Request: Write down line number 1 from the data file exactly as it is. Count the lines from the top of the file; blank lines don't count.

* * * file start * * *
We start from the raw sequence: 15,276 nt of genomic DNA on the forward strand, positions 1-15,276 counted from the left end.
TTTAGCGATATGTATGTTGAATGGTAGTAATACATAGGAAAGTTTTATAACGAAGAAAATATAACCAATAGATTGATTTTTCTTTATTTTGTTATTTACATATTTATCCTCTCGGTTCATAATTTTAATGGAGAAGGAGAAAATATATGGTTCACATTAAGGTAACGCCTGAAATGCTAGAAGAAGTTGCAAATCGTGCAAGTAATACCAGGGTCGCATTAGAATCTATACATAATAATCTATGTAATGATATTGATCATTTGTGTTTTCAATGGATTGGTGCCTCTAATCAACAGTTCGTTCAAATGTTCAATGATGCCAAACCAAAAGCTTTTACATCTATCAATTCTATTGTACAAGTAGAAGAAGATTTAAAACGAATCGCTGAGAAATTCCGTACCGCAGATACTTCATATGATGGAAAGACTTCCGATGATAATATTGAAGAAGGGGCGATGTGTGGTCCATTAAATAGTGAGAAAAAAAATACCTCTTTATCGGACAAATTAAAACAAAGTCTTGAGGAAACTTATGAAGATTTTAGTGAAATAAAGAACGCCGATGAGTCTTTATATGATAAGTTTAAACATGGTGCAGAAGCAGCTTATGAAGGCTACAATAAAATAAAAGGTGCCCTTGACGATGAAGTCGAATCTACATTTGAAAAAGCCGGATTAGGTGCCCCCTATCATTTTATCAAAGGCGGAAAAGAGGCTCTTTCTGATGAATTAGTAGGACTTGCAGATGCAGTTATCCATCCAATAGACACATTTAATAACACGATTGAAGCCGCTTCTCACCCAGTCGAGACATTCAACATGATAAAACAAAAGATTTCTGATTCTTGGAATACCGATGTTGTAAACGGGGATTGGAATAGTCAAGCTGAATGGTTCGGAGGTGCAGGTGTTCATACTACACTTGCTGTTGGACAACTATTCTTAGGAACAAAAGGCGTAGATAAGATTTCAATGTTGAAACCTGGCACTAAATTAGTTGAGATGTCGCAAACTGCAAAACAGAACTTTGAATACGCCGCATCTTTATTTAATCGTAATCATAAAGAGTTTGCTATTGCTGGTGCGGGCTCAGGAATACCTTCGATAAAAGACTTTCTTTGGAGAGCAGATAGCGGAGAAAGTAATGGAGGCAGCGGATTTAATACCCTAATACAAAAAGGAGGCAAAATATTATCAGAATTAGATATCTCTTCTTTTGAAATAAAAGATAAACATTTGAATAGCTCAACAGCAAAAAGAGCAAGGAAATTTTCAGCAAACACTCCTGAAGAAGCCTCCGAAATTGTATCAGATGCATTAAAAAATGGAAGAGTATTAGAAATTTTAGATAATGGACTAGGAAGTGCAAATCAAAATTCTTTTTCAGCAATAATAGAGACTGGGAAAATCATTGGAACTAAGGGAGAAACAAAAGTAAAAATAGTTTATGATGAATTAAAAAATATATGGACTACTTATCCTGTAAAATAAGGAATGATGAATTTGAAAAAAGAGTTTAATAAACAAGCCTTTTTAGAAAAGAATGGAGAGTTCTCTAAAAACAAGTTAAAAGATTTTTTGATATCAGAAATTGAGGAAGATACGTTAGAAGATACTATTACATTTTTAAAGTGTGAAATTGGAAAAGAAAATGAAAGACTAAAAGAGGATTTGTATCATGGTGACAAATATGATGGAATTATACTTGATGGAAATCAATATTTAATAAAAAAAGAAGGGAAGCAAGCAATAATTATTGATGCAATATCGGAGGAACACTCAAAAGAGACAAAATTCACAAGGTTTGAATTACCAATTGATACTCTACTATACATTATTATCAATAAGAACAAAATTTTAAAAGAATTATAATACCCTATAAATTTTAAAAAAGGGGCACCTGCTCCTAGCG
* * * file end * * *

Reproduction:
We start from the raw sequence: 15,276 nt of genomic DNA on the forward strand, positions 1-15,276 counted from the left end.